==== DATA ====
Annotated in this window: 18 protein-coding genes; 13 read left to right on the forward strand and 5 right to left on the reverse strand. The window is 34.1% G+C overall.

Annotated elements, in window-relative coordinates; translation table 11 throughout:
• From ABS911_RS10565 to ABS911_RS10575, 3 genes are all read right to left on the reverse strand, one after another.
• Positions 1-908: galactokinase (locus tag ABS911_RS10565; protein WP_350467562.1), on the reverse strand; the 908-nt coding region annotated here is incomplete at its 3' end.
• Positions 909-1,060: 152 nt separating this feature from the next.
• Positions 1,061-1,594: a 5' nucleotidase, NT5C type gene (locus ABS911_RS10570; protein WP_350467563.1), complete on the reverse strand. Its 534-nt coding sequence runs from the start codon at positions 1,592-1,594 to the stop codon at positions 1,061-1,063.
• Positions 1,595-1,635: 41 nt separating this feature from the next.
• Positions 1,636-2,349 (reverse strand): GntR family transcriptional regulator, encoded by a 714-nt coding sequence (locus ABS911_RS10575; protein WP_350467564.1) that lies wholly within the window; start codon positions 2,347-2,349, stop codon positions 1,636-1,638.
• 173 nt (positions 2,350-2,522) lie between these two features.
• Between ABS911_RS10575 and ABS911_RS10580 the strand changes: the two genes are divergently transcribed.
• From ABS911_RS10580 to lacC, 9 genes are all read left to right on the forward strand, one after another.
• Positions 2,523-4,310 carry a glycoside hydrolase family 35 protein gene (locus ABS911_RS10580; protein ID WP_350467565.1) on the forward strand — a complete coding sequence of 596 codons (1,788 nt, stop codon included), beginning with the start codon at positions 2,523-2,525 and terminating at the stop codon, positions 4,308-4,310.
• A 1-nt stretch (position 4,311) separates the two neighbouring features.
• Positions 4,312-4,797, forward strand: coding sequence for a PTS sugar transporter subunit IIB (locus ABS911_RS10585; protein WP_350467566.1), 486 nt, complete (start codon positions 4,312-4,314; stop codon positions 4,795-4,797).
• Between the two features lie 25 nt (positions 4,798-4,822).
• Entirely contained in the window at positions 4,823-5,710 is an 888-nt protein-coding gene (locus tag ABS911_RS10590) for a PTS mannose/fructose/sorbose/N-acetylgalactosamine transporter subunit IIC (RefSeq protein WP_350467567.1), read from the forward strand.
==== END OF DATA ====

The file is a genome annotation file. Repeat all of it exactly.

Annotated in this window: 18 protein-coding genes; 13 read left to right on the forward strand and 5 right to left on the reverse strand. The window is 34.1% G+C overall.

Annotated elements, in window-relative coordinates; translation table 11 throughout:
• From ABS911_RS10565 to ABS911_RS10575, 3 genes are all read right to left on the reverse strand, one after another.
• Positions 1-908: galactokinase (locus tag ABS911_RS10565; protein WP_350467562.1), on the reverse strand; the 908-nt coding region annotated here is incomplete at its 3' end.
• Positions 909-1,060: 152 nt separating this feature from the next.
• Positions 1,061-1,594: a 5' nucleotidase, NT5C type gene (locus ABS911_RS10570; protein WP_350467563.1), complete on the reverse strand. Its 534-nt coding sequence runs from the start codon at positions 1,592-1,594 to the stop codon at positions 1,061-1,063.
• Positions 1,595-1,635: 41 nt separating this feature from the next.
• Positions 1,636-2,349 (reverse strand): GntR family transcriptional regulator, encoded by a 714-nt coding sequence (locus ABS911_RS10575; protein WP_350467564.1) that lies wholly within the window; start codon positions 2,347-2,349, stop codon positions 1,636-1,638.
• 173 nt (positions 2,350-2,522) lie between these two features.
• Between ABS911_RS10575 and ABS911_RS10580 the strand changes: the two genes are divergently transcribed.
• From ABS911_RS10580 to lacC, 9 genes are all read left to right on the forward strand, one after another.
• Positions 2,523-4,310 carry a glycoside hydrolase family 35 protein gene (locus ABS911_RS10580; protein ID WP_350467565.1) on the forward strand — a complete coding sequence of 596 codons (1,788 nt, stop codon included), beginning with the start codon at positions 2,523-2,525 and terminating at the stop codon, positions 4,308-4,310.
• A 1-nt stretch (position 4,311) separates the two neighbouring features.
• Positions 4,312-4,797, forward strand: coding sequence for a PTS sugar transporter subunit IIB (locus ABS911_RS10585; protein WP_350467566.1), 486 nt, complete (start codon positions 4,312-4,314; stop codon positions 4,795-4,797).
• Between the two features lie 25 nt (positions 4,798-4,822).
• Entirely contained in the window at positions 4,823-5,710 is an 888-nt protein-coding gene (locus tag ABS911_RS10590) for a PTS mannose/fructose/sorbose/N-acetylgalactosamine transporter subunit IIC (RefSeq protein WP_350467567.1), read from the forward strand.